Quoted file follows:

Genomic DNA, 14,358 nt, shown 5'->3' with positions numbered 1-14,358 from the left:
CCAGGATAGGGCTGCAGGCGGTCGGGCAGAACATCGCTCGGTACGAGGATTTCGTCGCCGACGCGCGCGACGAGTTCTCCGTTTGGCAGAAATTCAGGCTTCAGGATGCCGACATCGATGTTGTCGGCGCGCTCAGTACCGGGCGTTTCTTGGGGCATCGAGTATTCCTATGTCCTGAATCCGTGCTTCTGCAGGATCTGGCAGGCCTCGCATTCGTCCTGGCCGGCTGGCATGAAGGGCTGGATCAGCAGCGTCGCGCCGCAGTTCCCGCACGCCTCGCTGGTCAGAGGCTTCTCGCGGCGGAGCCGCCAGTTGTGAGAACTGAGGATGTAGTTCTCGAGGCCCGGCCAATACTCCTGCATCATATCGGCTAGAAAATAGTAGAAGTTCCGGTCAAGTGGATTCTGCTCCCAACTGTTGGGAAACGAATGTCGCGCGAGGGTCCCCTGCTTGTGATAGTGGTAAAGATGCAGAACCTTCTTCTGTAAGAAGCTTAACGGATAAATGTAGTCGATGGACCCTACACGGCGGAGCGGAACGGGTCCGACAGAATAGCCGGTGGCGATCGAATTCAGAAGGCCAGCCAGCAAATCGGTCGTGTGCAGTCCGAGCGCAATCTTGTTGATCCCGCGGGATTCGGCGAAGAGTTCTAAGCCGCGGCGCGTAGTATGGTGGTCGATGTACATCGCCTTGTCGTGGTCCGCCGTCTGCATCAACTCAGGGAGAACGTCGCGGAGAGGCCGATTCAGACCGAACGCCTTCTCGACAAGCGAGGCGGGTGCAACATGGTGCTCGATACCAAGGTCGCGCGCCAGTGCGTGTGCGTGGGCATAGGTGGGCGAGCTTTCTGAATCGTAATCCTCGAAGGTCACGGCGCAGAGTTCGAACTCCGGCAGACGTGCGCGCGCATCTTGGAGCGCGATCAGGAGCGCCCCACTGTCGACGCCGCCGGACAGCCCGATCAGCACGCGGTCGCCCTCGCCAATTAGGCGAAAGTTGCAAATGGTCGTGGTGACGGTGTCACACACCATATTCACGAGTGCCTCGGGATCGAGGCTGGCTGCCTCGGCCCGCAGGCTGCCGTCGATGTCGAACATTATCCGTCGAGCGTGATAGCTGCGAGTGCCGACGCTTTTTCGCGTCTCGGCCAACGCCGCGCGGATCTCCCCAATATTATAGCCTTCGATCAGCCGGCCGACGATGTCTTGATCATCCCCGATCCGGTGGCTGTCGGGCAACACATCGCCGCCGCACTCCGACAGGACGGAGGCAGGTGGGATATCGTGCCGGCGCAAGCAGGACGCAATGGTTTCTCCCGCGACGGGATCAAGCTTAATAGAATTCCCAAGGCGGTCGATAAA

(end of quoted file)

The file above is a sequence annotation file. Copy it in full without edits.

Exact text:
Genomic DNA, 14,358 nt, shown 5'->3' with positions numbered 1-14,358 from the left:
CCAGGATAGGGCTGCAGGCGGTCGGGCAGAACATCGCTCGGTACGAGGATTTCGTCGCCGACGCGCGCGACGAGTTCTCCGTTTGGCAGAAATTCAGGCTTCAGGATGCCGACATCGATGTTGTCGGCGCGCTCAGTACCGGGCGTTTCTTGGGGCATCGAGTATTCCTATGTCCTGAATCCGTGCTTCTGCAGGATCTGGCAGGCCTCGCATTCGTCCTGGCCGGCTGGCATGAAGGGCTGGATCAGCAGCGTCGCGCCGCAGTTCCCGCACGCCTCGCTGGTCAGAGGCTTCTCGCGGCGGAGCCGCCAGTTGTGAGAACTGAGGATGTAGTTCTCGAGGCCCGGCCAATACTCCTGCATCATATCGGCTAGAAAATAGTAGAAGTTCCGGTCAAGTGGATTCTGCTCCCAACTGTTGGGAAACGAATGTCGCGCGAGGGTCCCCTGCTTGTGATAGTGGTAAAGATGCAGAACCTTCTTCTGTAAGAAGCTTAACGGATAAATGTAGTCGATGGACCCTACACGGCGGAGCGGAACGGGTCCGACAGAATAGCCGGTGGCGATCGAATTCAGAAGGCCAGCCAGCAAATCGGTCGTGTGCAGTCCGAGCGCAATCTTGTTGATCCCGCGGGATTCGGCGAAGAGTTCTAAGCCGCGGCGCGTAGTATGGTGGTCGATGTACATCGCCTTGTCGTGGTCCGCCGTCTGCATCAACTCAGGGAGAACGTCGCGGAGAGGCCGATTCAGACCGAACGCCTTCTCGACAAGCGAGGCGGGTGCAACATGGTGCTCGATACCAAGGTCGCGCGCCAGTGCGTGTGCGTGGGCATAGGTGGGCGAGCTTTCTGAATCGTAATCCTCGAAGGTCACGGCGCAGAGTTCGAACTCCGGCAGACGTGCGCGCGCATCTTGGAGCGCGATCAGGAGCGCCCCACTGTCGACGCCGCCGGACAGCCCGATCAGCACGCGGTCGCCCTCGCCAATTAGGCGAAAGTTGCAAATGGTCGTGGTGACGGTGTCACACACCATATTCACGAGTGCCTCGGGATCGAGGCTGGCTGCCTCGGCCCGCAGGCTGCCGTCGATGTCGAACATTATCCGTCGAGCGTGATAGCTGCGAGTGCCGACGCTTTTTCGCGTCTCGGCCAACGCCGCGCGGATCTCCCCAATATTATAGCCTTCGATCAGCCGGCCGACGATGTCTTGATCATCCCCGATCCGGTGGCTGTCGGGCAACACATCGCCGCCGCACTCCGACAGGACGGAGGCAGGTGGGATATCGTGCCGGCGCAAGCAGGACGCAATGGTTTCTCCCGCGACGGGATCAAGCTTAATAGAATTCCCAAGGCGGTCGATAAA